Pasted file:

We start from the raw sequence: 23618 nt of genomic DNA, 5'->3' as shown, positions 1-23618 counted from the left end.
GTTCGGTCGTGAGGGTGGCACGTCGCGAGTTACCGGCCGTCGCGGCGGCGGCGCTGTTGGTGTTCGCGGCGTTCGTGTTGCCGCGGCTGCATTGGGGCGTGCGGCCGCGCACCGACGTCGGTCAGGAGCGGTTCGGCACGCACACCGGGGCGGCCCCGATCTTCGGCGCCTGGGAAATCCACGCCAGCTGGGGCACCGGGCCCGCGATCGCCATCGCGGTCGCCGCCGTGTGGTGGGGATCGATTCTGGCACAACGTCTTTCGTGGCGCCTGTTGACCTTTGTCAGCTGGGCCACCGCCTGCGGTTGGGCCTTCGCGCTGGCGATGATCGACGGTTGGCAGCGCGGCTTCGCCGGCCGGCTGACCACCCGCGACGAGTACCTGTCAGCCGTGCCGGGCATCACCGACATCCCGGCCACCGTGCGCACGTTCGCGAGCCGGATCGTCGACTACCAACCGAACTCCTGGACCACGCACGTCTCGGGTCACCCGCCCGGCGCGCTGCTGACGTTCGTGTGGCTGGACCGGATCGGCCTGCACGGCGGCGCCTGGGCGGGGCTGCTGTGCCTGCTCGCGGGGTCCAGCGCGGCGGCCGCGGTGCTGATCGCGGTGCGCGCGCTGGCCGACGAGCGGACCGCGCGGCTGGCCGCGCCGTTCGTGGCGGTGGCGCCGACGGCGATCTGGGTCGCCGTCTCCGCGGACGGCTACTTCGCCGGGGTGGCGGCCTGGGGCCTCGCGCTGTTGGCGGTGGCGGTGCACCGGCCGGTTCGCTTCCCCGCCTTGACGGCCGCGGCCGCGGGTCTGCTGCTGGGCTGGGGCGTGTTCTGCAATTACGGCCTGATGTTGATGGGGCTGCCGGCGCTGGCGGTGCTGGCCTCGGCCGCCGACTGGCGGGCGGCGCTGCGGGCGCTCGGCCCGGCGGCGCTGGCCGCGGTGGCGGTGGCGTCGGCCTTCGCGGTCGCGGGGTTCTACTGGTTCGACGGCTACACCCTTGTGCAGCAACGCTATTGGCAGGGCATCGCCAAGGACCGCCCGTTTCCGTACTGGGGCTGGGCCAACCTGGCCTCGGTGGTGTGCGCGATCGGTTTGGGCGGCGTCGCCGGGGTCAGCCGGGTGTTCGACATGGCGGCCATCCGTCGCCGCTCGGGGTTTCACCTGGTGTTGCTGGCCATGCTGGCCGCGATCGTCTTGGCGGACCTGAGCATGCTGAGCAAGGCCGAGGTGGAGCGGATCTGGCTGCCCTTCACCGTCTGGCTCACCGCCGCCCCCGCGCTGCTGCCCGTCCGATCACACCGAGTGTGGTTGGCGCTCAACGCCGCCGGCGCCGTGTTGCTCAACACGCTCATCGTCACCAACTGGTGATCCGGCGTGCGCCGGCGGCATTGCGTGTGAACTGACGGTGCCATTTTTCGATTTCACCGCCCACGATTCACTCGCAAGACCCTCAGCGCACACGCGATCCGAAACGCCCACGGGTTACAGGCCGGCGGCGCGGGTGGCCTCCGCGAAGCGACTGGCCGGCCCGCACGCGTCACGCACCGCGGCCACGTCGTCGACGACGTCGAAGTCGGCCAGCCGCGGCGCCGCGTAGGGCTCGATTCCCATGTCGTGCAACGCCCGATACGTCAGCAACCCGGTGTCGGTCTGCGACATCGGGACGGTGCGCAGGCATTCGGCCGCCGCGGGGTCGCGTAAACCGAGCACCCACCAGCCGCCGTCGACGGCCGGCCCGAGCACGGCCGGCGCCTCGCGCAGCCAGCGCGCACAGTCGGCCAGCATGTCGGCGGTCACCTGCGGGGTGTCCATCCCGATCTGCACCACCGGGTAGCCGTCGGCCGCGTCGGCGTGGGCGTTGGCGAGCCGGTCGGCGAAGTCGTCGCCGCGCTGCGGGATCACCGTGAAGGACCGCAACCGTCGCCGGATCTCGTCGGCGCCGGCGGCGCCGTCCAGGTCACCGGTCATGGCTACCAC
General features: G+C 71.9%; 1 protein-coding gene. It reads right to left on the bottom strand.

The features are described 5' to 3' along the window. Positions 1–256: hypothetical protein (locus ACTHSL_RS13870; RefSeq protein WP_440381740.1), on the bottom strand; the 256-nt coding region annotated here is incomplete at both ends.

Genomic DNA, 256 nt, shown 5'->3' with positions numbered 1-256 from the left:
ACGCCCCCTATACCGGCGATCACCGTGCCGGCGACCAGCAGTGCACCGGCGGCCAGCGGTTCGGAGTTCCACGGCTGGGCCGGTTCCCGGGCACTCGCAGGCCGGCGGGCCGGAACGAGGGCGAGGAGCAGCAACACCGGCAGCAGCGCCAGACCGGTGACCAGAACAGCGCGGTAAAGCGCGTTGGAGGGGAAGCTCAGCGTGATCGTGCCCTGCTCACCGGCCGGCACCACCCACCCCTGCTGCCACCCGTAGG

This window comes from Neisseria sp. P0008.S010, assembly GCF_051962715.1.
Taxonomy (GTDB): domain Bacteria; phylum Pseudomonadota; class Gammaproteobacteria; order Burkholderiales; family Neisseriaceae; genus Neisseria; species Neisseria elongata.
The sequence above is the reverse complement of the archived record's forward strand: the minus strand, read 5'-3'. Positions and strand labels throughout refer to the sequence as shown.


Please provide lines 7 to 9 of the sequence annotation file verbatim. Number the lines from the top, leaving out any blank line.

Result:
This window comes from Neisseria sp. P0008.S010, assembly GCF_051962715.1.
Taxonomy (GTDB): domain Bacteria; phylum Pseudomonadota; class Gammaproteobacteria; order Burkholderiales; family Neisseriaceae; genus Neisseria; species Neisseria elongata.
The sequence above is the reverse complement of the archived record's forward strand: the minus strand, read 5'-3'. Positions and strand labels throughout refer to the sequence as shown.